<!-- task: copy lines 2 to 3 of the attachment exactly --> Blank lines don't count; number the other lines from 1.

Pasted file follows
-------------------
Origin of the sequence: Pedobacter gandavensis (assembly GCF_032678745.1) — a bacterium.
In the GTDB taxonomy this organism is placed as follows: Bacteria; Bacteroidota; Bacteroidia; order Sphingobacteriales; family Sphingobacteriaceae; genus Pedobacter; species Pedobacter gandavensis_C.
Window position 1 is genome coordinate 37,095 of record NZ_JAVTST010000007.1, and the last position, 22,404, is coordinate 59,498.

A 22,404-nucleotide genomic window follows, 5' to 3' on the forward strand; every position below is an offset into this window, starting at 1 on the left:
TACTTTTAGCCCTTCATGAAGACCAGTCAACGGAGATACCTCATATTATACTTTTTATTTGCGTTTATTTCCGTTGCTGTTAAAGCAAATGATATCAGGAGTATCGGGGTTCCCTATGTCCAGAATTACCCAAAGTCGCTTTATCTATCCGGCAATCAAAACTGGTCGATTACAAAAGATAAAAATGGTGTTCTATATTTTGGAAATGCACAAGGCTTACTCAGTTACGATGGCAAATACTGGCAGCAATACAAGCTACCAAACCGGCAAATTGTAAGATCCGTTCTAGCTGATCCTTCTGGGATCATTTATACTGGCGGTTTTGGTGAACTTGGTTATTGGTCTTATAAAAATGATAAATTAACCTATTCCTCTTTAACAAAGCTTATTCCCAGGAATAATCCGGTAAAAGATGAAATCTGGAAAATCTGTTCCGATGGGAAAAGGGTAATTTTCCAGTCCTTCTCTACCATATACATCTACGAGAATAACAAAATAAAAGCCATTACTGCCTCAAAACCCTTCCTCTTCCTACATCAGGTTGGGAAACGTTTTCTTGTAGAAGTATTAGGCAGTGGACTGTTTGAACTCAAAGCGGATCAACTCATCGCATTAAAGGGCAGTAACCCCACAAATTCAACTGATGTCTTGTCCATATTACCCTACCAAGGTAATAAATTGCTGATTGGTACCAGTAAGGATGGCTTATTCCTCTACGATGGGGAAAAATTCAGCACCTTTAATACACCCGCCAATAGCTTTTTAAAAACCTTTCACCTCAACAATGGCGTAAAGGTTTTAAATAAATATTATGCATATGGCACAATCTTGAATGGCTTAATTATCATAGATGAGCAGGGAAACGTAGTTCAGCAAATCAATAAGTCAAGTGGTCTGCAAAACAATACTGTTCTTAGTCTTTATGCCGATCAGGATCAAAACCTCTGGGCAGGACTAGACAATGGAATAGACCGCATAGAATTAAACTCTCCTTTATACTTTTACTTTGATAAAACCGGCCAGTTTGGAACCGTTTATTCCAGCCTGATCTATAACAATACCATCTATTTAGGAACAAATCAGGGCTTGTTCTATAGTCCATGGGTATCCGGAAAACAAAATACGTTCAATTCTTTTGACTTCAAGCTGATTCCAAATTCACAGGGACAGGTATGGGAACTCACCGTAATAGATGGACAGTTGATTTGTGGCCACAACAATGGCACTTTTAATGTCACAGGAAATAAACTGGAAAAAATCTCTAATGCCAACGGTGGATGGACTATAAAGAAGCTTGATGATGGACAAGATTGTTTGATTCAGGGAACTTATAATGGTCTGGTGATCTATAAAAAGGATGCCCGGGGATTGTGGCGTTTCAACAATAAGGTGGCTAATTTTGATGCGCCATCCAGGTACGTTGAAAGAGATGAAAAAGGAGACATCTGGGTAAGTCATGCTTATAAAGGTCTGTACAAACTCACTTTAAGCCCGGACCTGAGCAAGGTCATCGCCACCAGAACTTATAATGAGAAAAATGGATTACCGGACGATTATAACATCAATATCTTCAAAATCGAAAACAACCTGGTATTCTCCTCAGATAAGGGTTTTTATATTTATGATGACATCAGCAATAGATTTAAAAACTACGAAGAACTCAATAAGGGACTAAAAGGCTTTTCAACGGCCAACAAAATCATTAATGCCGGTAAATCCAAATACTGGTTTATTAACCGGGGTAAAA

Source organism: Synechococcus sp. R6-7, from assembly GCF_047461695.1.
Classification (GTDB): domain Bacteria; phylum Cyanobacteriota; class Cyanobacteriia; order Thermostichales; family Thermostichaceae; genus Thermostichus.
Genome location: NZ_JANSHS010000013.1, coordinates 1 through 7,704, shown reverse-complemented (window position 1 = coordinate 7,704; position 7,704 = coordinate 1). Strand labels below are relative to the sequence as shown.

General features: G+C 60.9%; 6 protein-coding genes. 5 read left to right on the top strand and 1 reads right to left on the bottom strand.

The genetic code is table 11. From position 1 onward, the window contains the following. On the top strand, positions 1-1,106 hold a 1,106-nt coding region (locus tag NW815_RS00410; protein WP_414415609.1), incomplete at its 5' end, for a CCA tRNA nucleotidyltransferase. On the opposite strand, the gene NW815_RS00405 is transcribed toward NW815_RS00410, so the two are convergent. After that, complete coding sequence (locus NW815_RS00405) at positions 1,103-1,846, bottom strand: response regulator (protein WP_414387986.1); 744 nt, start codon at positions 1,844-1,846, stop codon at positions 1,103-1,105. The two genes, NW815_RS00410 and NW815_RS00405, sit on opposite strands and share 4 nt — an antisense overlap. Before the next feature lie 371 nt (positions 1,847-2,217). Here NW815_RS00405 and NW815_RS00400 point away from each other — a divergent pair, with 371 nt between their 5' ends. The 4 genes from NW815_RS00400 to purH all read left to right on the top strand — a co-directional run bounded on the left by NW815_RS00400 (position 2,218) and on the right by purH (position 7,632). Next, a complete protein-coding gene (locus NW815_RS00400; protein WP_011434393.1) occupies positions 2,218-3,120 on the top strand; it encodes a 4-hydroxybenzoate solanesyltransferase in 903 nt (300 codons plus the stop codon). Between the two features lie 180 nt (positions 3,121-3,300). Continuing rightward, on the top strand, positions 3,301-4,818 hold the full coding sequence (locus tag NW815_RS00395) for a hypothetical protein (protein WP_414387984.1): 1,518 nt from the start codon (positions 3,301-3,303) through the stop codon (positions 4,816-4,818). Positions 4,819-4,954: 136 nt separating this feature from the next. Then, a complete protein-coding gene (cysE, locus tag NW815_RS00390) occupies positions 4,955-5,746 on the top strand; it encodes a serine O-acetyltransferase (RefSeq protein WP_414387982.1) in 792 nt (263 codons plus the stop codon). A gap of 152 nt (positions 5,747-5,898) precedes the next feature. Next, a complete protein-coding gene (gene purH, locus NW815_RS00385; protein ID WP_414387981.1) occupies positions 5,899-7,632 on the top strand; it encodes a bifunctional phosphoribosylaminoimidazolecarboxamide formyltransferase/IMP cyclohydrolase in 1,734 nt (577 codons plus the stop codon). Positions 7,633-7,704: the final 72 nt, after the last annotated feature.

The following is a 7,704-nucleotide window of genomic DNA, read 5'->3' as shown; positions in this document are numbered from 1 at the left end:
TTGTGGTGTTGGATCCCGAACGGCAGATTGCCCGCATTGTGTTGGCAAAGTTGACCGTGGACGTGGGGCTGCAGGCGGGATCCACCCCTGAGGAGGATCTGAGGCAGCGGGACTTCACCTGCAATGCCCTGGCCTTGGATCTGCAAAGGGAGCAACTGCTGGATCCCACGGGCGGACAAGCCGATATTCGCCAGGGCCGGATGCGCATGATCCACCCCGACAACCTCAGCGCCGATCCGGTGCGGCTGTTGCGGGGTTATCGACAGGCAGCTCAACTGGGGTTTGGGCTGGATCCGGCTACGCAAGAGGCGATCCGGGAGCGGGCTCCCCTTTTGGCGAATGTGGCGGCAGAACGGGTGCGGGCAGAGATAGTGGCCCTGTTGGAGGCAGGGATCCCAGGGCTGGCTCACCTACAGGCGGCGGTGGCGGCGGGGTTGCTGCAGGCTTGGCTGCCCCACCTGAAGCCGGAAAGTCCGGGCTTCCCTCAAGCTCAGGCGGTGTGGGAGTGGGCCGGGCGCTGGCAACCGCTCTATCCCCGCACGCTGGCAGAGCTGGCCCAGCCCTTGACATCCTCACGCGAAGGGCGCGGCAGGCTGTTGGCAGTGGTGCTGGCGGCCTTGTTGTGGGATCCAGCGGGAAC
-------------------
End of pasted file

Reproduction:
In the GTDB taxonomy this organism is placed as follows: Bacteria; Bacteroidota; Bacteroidia; order Sphingobacteriales; family Sphingobacteriaceae; genus Pedobacter; species Pedobacter gandavensis_C.
Window position 1 is genome coordinate 37,095 of record NZ_JAVTST010000007.1, and the last position, 22,404, is coordinate 59,498.